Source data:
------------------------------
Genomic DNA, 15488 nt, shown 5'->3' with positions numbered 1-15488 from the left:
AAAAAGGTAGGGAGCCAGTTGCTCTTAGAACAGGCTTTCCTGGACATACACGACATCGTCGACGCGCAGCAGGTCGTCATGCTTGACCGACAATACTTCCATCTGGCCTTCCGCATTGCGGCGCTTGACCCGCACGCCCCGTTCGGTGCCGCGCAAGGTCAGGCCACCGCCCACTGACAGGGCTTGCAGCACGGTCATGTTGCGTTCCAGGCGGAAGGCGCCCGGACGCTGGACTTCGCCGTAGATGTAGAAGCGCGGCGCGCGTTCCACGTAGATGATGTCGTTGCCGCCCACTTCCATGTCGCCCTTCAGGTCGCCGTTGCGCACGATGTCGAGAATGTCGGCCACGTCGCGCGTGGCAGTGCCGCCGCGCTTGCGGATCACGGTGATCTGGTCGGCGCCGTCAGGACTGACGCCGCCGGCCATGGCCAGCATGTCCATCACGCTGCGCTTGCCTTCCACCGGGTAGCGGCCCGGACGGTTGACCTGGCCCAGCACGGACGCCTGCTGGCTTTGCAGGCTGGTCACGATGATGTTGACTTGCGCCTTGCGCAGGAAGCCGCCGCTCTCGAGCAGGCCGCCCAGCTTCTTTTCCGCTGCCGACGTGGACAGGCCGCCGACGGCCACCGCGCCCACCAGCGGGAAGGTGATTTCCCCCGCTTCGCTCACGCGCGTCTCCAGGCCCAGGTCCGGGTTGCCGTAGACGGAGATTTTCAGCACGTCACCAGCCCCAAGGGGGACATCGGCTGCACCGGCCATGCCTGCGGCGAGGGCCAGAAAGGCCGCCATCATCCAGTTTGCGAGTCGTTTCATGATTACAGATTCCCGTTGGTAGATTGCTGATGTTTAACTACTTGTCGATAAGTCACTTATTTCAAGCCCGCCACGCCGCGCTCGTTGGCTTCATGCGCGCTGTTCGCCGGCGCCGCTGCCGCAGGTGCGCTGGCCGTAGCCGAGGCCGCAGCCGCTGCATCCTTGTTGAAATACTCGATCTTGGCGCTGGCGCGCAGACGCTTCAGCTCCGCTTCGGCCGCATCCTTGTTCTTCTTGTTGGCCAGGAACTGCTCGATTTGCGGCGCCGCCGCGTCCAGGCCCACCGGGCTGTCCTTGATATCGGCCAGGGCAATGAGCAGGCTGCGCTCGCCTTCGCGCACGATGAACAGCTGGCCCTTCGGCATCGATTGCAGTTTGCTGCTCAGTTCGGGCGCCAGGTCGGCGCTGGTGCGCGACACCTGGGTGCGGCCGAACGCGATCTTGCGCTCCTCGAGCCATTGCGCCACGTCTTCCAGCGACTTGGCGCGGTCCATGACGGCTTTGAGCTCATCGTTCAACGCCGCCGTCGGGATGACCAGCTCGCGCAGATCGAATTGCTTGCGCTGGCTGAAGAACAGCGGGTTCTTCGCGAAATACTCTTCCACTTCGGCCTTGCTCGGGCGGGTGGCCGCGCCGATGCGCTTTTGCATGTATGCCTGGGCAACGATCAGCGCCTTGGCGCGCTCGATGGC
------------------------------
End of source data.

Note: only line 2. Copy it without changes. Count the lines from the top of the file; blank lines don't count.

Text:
AAAAAGGTAGGGAGCCAGTTGCTCTTAGAACAGGCTTTCCTGGACATACACGACATCGTCGACGCGCAGCAGGTCGTCATGCTTGACCGACAATACTTCCATCTGGCCTTCCGCATTGCGGCGCTTGACCCGCACGCCCCGTTCGGTGCCGCGCAAGGTCAGGCCACCGCCCACTGACAGGGCTTGCAGCACGGTCATGTTGCGTTCCAGGCGGAAGGCGCCCGGACGCTGGACTTCGCCGTAGATGTAGAAGCGCGGCGCGCGTTCCACGTAGATGATGTCGTTGCCGCCCACTTCCATGTCGCCCTTCAGGTCGCCGTTGCGCACGATGTCGAGAATGTCGGCCACGTCGCGCGTGGCAGTGCCGCCGCGCTTGCGGATCACGGTGATCTGGTCGGCGCCGTCAGGACTGACGCCGCCGGCCATGGCCAGCATGTCCATCACGCTGCGCTTGCCTTCCACCGGGTAGCGGCCCGGACGGTTGACCTGGCCCAGCACGGACGCCTGCTGGCTTTGCAGGCTGGTCACGATGATGTTGACTTGCGCCTTGCGCAGGAAGCCGCCGCTCTCGAGCAGGCCGCCCAGCTTCTTTTCCGCTGCCGACGTGGACAGGCCGCCGACGGCCACCGCGCCCACCAGCGGGAAGGTGATTTCCCCCGCTTCGCTCACGCGCGTCTCCAGGCCCAGGTCCGGGTTGCCGTAGACGGAGATTTTCAGCACGTCACCAGCCCCAAGGGGGACATCGGCTGCACCGGCCATGCCTGCGGCGAGGGCCAGAAAGGCCGCCATCATCCAGTTTGCGAGTCGTTTCATGATTACAGATTCCCGTTGGTAGATTGCTGATGTTTAACTACTTGTCGATAAGTCACTTATTTCAAGCCCGCCACGCCGCGCTCGTTGGCTTCATGCGCGCTGTTCGCCGGCGCCGCTGCCGCAGGTGCGCTGGCCGTAGCCGAGGCCGCAGCCGCTGCATCCTTGTTGAAATACTCGATCTTGGCGCTGGCGCGCAGACGCTTCAGCTCCGCTTCGGCCGCATCCTTGTTCTTCTTGTTGGCCAGGAACTGCTCGATTTGCGGCGCCGCCGCGTCCAGGCCCACCGGGCTGTCCTTGATATCGGCCAGGGCAATGAGCAGGCTGCGCTCGCCTTCGCGCACGATGAACAGCTGGCCCTTCGGCATCGATTGCAGTTTGCTGCTCAGTTCGGGCGCCAGGTCGGCGCTGGTGCGCGACACCTGGGTGCGGCCGAACGCGATCTTGCGCTCCTCGAGCCATTGCGCCACGTCTTCCAGCGACTTGGCGCGGTCCATGACGGCTTTGAGCTCATCGTTCAACGCCGCCGTCGGGATGACCAGCTCGCGCAGATCGAATTGCTTGCGCTGGCTGAAGAACAGCGGGTTCTTCGCGAAATACTCTTCCACTTCGGCCTTGCTCGGGCGGGTGGCCGCGCCGATGCGCTTTTGCATGTATGCCTGGGCAACGATCAGCGCCTTGGCGCGCTCGATGGC